University centers, student organizations offer post-election processing spacesand Charles Kyungchan Min | Nov 9, 2016
The Carl A. Fields Center for Equality and Cultural Understanding and the Office of Religious Life offered post-election processing spaces for students in response to the victory of President-elect Donald Trump’s victory in the U.S. Presidential election on Wednesday.
The Women*s Center and the LGBT Center are also providing spaces similar to one that Field Center offered for undergraduate and graduate students on Thursday and Friday at noon respectively.
The Field Center’s event, titled “Post 2016 Elections: Finding Community at the Centers,” brought together undergraduate and graduate students in need of discussing and sharing their concerns about the election and the future of the country.
“I honestly have no words to describe the emotions I’m feeling,” said one student who attended the event, “What will happen to all my immigrant friends and family that will face the threat of deportation every second of Trump’s tenure?”
Another student expressed concerns for how this election’s demonstration of “white-lash” has left her afraid and distrustful of white Americans.
“After seeing the exit polls, after seeing how whites, college-educated or not, voted for Trump keeps me at odds with the kind of America I was familiar with all my life,” she said.
Topics of conversation ranged from coping mechanisms for fear of the political consequences of Trump’s victory, and to the ways those disappointed by the election results can become involved and find hope.
The Office of Religious Life hosted a similar event titled “A Time of Prayer and Community” to bring University students, faculty, and affiliates alongside residents of Princeton to discuss the unexpected result. Attendees were given the opportunity to share their personal stories and reactions to the political upset, light candles, and sing psalms.
“I think it’s really important to come together as a community and to be in a place where we can feel together,” Dean of the College Jill Dolan said.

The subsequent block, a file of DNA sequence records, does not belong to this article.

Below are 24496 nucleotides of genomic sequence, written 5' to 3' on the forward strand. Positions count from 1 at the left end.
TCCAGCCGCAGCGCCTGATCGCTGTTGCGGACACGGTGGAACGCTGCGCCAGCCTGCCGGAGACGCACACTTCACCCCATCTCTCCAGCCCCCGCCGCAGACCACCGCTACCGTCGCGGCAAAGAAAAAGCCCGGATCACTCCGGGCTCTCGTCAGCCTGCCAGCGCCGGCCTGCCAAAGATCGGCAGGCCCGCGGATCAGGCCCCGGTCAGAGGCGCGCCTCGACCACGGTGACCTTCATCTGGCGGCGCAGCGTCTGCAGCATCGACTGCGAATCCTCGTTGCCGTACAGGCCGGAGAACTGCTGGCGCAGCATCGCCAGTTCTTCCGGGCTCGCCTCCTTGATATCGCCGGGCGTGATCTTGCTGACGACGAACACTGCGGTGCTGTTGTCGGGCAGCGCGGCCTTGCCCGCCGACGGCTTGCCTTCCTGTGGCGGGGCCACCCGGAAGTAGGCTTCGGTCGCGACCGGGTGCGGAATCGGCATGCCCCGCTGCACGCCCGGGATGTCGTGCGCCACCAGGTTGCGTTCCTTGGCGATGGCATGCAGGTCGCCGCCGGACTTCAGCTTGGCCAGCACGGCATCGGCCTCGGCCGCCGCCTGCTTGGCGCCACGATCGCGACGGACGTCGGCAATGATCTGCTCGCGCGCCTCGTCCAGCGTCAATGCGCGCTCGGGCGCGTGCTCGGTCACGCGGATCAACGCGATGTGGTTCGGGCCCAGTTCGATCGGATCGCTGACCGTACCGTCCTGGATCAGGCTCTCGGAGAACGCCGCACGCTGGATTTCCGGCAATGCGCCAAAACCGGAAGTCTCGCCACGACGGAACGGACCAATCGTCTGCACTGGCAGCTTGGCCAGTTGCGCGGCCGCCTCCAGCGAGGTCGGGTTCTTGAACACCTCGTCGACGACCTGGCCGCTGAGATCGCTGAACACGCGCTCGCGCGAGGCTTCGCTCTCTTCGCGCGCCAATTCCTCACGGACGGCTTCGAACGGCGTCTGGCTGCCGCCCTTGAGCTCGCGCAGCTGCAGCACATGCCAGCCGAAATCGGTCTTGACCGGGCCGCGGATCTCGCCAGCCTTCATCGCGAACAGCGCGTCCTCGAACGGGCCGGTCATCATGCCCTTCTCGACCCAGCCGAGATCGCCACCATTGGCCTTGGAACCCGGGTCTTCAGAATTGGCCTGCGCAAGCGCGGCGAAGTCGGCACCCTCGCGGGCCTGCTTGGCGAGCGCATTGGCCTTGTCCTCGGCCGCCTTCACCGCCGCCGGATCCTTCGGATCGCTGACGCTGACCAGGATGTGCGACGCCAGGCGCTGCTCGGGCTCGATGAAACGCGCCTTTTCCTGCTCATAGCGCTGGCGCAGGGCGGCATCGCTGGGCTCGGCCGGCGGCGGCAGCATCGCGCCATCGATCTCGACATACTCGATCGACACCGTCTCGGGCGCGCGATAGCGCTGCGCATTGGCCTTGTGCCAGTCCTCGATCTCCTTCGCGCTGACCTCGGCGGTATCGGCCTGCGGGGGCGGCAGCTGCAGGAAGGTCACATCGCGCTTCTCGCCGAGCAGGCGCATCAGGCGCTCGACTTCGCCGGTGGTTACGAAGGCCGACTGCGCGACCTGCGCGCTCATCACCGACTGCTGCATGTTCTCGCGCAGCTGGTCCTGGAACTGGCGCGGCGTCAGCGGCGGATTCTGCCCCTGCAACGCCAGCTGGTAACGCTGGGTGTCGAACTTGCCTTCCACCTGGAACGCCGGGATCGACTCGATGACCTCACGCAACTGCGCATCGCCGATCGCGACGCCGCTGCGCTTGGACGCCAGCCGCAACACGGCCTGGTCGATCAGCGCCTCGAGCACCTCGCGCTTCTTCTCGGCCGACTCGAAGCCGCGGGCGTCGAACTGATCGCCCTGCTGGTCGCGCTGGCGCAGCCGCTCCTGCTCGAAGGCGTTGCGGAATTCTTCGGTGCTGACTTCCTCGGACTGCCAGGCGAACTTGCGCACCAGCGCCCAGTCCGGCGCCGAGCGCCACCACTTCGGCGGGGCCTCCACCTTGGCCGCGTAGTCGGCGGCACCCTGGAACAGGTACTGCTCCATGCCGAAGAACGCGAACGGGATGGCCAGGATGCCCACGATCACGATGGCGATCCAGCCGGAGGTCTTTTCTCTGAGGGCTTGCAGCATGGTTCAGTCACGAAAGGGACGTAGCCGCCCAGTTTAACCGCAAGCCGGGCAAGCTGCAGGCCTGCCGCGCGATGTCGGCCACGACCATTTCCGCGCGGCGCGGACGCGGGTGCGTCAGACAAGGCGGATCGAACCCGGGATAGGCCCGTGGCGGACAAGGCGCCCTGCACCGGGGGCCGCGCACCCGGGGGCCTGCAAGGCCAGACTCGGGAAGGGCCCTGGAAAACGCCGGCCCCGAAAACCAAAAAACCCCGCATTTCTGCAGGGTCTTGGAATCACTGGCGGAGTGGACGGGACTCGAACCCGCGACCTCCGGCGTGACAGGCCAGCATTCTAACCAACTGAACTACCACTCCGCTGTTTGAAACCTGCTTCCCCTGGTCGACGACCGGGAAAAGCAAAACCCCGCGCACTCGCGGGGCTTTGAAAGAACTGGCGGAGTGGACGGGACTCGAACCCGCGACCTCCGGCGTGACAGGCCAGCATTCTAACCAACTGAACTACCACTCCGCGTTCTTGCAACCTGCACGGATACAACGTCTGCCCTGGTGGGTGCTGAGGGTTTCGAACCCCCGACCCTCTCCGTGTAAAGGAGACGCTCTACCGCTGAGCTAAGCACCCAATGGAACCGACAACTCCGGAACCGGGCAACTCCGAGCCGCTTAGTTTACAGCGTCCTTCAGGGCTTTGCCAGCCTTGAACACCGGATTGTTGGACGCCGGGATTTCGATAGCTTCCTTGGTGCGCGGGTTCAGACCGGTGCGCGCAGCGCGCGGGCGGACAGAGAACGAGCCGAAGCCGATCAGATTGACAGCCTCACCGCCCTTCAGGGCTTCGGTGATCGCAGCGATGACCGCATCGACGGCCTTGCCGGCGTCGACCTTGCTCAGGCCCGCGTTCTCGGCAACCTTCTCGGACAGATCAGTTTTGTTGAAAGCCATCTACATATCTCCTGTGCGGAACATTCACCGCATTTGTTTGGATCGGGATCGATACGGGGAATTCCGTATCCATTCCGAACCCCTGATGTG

Second-year Princeton Theological Seminary student and Office of Religious life intern Hector Herrera, who helped organize the event, echoed Dolan’s appreciation for the creation of such a space.
“It feels really good to have a space on campus where the community and students are able to breathe, in some sense. The social-political climate set particular expectations and those expectations were kind of shaken,” Herrera said. “Devastating news is always hard to bear and having a space to kind of grief is really important.”
The space was meant for students and other members of the community to come together and find solace amidst all that is going on in American politics, Ana Alonso GS said.
“People have this space where they can share their feelings with other people and just feel that they are supported, and that their voices are heard among all this hate,” she said. “It’s important just for people to feel this support and know that they’re not alone.”
At one point, the event was interrupted by the chants of students outside participating in an anti-Trump rally. The words “Love trumps hate” echoed throughout the room.
“I feel this event provided a meeting space for people to release some pent-up toxins that have probably been building up since the onset of the election, but particularly after last night’s results,” second-year Princeton Theological Seminary student and Office of Religious life intern Barbara Florvil, one of the event’s organizers, said. “It was also a space to believe in the possibility of true unity.”
The event was sponsored by the Office of Religious Life and was held at 6 p.m. in Murray-Dodge Hall.
Student groups such as Princeton Rise Up and Princeton Students for Gender Equality also organized events Wednesday night to provide students with space to reflect upon the election results and share their support for other members of the University community.
Editor’s Note: Students who commented about the Field Center event were granted anonymity for privacy reasons.